T-Mobile's all-in bet on unlimited pays off

The carrier's move to eliminate all options except for its T-Mobile One unlimited data plan didn't slow its momentum down.

Roger Cheng Former Executive Editor / Head of News
Roger Cheng (he/him/his) was the executive editor in charge of CNET News, managing everything from daily breaking news to in-depth investigative packages. Prior to this, he was on the telecommunications beat and wrote for Dow Jones Newswires and The Wall Street Journal for nearly a decade and got his start writing and laying out pages at a local paper in Southern California. He's a devoted Trojan alum and thinks sleep is the perfect -- if unattainable -- hobby for a parent.
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Roger Cheng
3 min read

T-Mobile CEO John Legere at his CES press conference, when he talked about moving to just a single unlimited data plan.

James Martin/CNET

No choice appears to be the right choice for T-Mobile customers.

The backlash over T-Mobile One -- the company's unlimited data plan -- seems like a distant memory. When the carrier in August first unveiled its decision to remove all of its plans in favor of a single unlimited option, it drew heaps of scorn as customers complained that they would be forced into a pricier plan. Others simply decried the lack of options.

T-Mobile initially pulled back from the move, letting people choose its existing plans for a few months. But after "eliminating" taxes and fees, the company in January pulled the trigger and went all in on its unlimited data plan.

There appears to be no more lingering bitterness: the T-Mobile train kept chugging along with 1.1 million new customers in the first quarter.

The growth comes amid one of the most competitive stretches in the wireless business, as the carriers step over each other to win your business. Verizon on Thursday posted its first-ever loss of post-paid customers -- people who pay at the end of the month and boast higher credit scores and loyalty -- because it was late to the unlimited game.

That T-Mobile continues to outstrip the industry in customer growth during this period underscores the momentum behind the "Un-Carrier" movement. Still, T-Mobile's own growth slowed down from a year ago.

"To be sure, growth has moderated a little from peak rates a year ago...but only a little," said Craig Moffett, an analyst at MoffettNathanson.

But a look at T-Mobile's results vs. Verizon's performance highlights the difference in trajectory. T-Mobile gained 914,000 post-paid customers, including 798,000 who used a phone. It also added 386,000 pre-paid customers.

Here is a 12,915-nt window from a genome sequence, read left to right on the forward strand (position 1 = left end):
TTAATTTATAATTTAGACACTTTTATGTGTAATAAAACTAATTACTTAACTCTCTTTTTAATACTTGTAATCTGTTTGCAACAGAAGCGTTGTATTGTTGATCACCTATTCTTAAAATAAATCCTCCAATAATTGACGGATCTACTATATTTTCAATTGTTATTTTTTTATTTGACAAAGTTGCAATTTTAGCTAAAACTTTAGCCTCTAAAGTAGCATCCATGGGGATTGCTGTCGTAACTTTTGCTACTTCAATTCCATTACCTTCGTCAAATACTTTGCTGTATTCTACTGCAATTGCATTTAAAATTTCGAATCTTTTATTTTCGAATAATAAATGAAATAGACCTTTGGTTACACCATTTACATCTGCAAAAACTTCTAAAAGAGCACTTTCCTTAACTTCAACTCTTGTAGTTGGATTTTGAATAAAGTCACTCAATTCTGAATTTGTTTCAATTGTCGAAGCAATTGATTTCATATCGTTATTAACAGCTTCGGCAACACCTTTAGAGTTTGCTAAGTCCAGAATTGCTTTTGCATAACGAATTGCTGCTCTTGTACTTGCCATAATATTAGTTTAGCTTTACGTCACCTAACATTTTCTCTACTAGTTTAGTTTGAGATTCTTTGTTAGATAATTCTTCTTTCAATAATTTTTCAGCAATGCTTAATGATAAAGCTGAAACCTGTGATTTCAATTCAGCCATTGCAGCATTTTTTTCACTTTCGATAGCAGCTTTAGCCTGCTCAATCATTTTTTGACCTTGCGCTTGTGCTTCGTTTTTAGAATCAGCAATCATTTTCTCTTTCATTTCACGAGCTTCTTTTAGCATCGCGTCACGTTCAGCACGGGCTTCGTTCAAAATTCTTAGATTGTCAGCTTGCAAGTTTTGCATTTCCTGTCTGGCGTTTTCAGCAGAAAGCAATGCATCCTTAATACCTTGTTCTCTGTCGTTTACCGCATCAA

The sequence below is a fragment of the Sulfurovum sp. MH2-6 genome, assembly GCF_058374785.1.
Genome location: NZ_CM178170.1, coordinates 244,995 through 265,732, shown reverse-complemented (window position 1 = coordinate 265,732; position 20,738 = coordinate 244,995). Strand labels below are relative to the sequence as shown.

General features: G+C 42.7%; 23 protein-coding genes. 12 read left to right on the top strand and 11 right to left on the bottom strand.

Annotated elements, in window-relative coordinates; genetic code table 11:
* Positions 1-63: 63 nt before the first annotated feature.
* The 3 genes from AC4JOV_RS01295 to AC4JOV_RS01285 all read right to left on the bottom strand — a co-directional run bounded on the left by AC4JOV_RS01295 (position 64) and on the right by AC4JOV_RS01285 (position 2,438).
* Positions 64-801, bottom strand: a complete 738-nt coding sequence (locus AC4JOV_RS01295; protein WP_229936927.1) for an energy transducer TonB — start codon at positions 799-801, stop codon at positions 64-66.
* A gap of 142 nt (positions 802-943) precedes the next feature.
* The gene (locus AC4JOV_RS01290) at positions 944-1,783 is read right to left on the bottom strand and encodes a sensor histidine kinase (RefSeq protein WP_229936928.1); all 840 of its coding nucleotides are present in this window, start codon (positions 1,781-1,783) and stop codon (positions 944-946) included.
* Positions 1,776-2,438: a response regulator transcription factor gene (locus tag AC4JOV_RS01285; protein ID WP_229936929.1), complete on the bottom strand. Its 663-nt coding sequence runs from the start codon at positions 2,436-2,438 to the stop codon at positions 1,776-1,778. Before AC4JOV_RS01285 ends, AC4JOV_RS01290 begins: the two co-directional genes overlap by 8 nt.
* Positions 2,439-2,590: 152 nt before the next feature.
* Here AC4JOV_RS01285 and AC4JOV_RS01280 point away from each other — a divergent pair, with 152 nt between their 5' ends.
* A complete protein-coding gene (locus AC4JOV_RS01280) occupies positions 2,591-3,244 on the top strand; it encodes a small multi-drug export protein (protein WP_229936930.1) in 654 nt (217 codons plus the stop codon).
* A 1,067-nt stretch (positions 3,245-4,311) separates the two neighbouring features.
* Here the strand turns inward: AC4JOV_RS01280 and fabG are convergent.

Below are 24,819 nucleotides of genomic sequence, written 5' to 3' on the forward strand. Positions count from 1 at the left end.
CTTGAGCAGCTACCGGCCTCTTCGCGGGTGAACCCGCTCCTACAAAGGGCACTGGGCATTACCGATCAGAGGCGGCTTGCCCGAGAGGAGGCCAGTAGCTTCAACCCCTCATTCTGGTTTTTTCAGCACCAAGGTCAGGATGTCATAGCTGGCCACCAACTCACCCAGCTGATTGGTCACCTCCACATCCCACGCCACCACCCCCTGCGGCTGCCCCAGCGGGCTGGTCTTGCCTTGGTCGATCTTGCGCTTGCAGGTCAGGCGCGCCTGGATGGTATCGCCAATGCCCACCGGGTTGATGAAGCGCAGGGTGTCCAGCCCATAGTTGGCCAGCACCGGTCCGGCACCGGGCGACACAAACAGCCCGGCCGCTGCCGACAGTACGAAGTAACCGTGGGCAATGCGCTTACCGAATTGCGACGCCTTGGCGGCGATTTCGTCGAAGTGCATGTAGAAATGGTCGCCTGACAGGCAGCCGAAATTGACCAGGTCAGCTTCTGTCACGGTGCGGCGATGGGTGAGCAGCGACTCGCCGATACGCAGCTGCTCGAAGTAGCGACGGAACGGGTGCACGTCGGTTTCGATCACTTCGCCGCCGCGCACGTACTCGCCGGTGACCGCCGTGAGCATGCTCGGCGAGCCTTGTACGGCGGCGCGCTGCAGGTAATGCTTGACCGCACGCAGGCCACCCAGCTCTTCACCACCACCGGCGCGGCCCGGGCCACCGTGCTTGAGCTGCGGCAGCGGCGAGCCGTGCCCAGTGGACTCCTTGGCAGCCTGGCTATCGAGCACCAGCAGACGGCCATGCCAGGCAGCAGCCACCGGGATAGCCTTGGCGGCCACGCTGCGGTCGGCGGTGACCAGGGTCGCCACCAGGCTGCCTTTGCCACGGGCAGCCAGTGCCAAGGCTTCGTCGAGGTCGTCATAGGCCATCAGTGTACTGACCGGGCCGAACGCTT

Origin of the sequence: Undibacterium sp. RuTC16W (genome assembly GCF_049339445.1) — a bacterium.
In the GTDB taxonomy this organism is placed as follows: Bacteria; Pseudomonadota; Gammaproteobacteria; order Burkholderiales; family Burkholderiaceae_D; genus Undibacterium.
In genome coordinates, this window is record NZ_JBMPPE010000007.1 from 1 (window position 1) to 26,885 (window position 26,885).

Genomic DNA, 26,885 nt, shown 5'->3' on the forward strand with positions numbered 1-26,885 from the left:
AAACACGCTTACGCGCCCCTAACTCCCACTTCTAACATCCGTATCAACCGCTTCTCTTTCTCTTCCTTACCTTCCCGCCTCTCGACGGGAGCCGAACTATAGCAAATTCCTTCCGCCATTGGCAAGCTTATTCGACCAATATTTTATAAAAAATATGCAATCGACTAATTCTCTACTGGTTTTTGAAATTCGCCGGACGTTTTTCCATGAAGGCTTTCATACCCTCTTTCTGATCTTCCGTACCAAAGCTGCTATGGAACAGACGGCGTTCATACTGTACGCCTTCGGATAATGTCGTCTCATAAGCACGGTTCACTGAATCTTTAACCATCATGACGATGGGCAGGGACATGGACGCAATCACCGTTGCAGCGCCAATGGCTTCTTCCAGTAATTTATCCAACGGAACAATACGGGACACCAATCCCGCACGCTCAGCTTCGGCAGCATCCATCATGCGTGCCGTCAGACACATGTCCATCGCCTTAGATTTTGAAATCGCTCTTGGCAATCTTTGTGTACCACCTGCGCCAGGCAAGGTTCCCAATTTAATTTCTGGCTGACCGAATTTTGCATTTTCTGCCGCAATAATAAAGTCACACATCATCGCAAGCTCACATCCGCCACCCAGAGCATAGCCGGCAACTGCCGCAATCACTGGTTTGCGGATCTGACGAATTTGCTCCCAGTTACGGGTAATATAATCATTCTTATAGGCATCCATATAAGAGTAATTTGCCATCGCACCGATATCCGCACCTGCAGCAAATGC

Verizon, on the other hand, said it lost 289,000 post-paid phone customers, and 307,000 in total, marking the worst period for customer growth. The company said it saw things rebound after it unveiled its own unlimited plan in February.

T-Mobile estimates it captured 250 percent of the subscribers in the period, which suggests its rivals lost customers. "We right now are the wireless business," CEO John Legere said on a conference call with analysts.

We'll get another chance to see the effects of T-Mobile when AT&T reports results on Tuesday.

Legere took his shot at Comcast and its announcement of its Xfinity Mobile service. "They're arrogant and they'll fail miserably," he said, reiterating a theme he espoused during CES 2017.

Watch this: T-Mobile CEO to cable: Welcome, and get ready to get your ass kicked

Comcast wasn't immediately available to comment.

More T-Mobile everywhere

T-Mobile is pushing its "Un-carrier" movement to more parts of the country.

The company was the top bidder in a recent government spectrum auction that should boost its coverage throughout the nation. Chief Technology Officer Neville Ray said he expects to put some of the 600 megahertz band to use this year, and noted that at least one phone from Samsung would be able to take advantage of the new radio frequency.

In addition, the company plans to open 3,000 new stores, half of which will be T-Mobile and the other half pushing its MetroPCS prepaid service.

"All the ass-kicking is done in a world where we're competing in two-thirds of the country," Chief Operating Officer Mike Sievert said on the call.

T-Mobile, the nation's third-largest wireless carrier, posted first-quarter earnings of $698 million, or 80 cents a share, and revenue of $9.61 billion. Excluding one-time items, T-Mobile's earnings would have been 48 cents a share.

Analysts, on average, forecast earnings 34 cents a share and revenue of $9.62 billion, according to Yahoo Finance.

T-Mobile shares fell 0.8 percent to $65.42 in after-hours trading on the revenue miss and slowing customer growth.

The story originally published at 1:18 p.m. PT.

Updated at 3:05 p.m. PT and at 9:07 a.m. PT on April 25: To include additional background and quotes from the executives.